Knitr: automatic report generation


If you don't have it already, download RStudio and watch the knitr video tutorial.

What does it do?

Knitr is an R package which allows direct embedding of code (R, Python, etc.) inside documents (LaTeX, HTML, Markdown, etc.). At the most basic level, this means no more copy and pasting or retyping of generated quantities, no more \includegraphics{} and pdf() or ggsave() calls in R, and no more typing scads of LMER coefficients.

What Knitr actually does is to scan the document, extract all the code chunks, evaluate them, format the results in a nice way (that you can control), and insert them back into the document, which can then be compiled in whatever way is appropriate (pdflatex for a LaTeX document, or a web browser/markdown interpreter for HTML or markdown output).

Knitr is based on Sweave, but is a lot better. There's automatic cacheing (so that a document can be re-knit without re-running code that hasn't changed since the last knitting, like time-consuming data analysis code), more transparency (can include all input and output in the final document, as if you ran the code chunks in an R console), pretty formatting of R code and results in LaTeX, and a more modular interface which is easy to hack and expand.

Why would I want to do that??

Generally, including the code which generated your output (figures, tables, p-values, etc.) makes it easier for other people (including future-you) to replicate and check the analyses, and I've found that it cuts down on my tendency to lose code.

  1. Flexibility. Including the code that produced the output in the output file itself makes it really easy to update analyses when more data becomes available, although you still would have to re-write the text if anything substantial changes :)

  2. Transparency. It also makes it easier for other people (especially including future-you) to understand and reproduce your analysis, and can help you check and correct problems or bugs in your analysis.

  3. Stability. Keeping everything together in one document also helps prevent lost code for generating figures/tables/analyses in a separate output document (like a previous manuscript).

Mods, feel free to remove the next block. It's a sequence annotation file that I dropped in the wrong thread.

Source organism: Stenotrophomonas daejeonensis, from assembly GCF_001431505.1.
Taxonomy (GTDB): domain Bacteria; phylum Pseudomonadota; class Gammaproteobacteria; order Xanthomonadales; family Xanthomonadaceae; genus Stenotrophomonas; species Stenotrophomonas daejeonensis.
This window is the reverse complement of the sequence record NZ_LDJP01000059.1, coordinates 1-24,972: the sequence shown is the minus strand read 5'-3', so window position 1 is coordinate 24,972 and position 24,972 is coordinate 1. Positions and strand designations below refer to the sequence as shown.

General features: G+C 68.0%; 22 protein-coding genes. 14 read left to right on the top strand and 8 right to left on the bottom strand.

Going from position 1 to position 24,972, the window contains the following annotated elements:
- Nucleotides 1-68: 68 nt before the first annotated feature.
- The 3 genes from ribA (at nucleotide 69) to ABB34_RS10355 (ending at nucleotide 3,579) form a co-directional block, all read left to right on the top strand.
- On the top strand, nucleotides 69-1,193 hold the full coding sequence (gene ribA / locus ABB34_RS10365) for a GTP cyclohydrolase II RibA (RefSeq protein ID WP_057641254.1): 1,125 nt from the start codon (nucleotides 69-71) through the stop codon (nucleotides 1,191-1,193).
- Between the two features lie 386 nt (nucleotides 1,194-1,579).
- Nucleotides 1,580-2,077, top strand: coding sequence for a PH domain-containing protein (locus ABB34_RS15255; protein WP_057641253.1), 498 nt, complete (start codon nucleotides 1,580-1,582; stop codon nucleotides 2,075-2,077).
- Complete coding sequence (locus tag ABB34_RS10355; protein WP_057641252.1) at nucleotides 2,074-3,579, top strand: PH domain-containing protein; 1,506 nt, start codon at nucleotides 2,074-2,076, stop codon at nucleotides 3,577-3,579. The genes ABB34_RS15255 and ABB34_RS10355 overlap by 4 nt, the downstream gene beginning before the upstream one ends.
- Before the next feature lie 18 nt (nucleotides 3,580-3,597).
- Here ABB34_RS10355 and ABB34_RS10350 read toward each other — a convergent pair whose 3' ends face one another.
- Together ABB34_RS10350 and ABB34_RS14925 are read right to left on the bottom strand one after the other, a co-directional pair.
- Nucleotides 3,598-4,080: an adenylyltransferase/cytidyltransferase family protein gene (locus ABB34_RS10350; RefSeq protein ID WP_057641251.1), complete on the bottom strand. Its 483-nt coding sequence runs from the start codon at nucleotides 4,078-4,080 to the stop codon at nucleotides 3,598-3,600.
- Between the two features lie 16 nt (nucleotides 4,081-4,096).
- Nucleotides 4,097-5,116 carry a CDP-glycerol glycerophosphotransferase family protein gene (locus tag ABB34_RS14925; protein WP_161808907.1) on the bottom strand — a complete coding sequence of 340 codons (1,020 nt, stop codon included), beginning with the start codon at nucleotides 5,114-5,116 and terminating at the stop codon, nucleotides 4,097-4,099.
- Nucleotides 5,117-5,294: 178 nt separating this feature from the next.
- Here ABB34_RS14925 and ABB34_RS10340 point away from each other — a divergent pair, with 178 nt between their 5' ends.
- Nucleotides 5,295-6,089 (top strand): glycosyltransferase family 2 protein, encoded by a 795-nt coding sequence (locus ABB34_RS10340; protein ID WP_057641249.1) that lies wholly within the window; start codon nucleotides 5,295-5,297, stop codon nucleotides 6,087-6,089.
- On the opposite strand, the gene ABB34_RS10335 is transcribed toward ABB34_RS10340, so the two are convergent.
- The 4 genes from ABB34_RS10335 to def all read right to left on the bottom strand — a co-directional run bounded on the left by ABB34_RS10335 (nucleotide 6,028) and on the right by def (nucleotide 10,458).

It's also just really easy to do, especially if you're already using LaTeX. Even if you're not, you can create markdown documents which are easy to read and can be quickly converted into HTML.

How do I do it?

The quickest way to get started is to use RStudio. After you've installed the knitr package, RStudio has built in support for knitr processing of LaTeX, HTML, and Markdown. Open up preferences, click on 'Sweave', and change 'Weave Rnw files using ...' to knitr. There's also a video tutorial on the knitr homepage showing how to do this.

If you don't want to use RStudio, you can either call knit('filename.Rnw') directly in an R console, which will produce a .tex file, or you can use this shell script that I created which will automatically do that and then pdflatex the resulting .tex file:

I recommend using Rstudio (or another IDE, like emacs+ESS+AUCtex), because you can run the R code in the console as you go, instead of having to knit/latex the whole document to see what happens.

For LaTeX+R, the basic (default) syntax is just like Sweave. R code blocks are inserted as so:

Here's some latex stuff.  Then, an R chunk: 
<<block-name, option1='value', option2=T, option3=4>>=
x <- rnorm(10, 0, 1)
print('hello, world!')
Now, back to more latex stuff.

You can also insert code inline, using the \Sexpr{} syntax:

This is latex stuff, but if I want to get the value of $x$ then I can say \Sexpr{x[1]}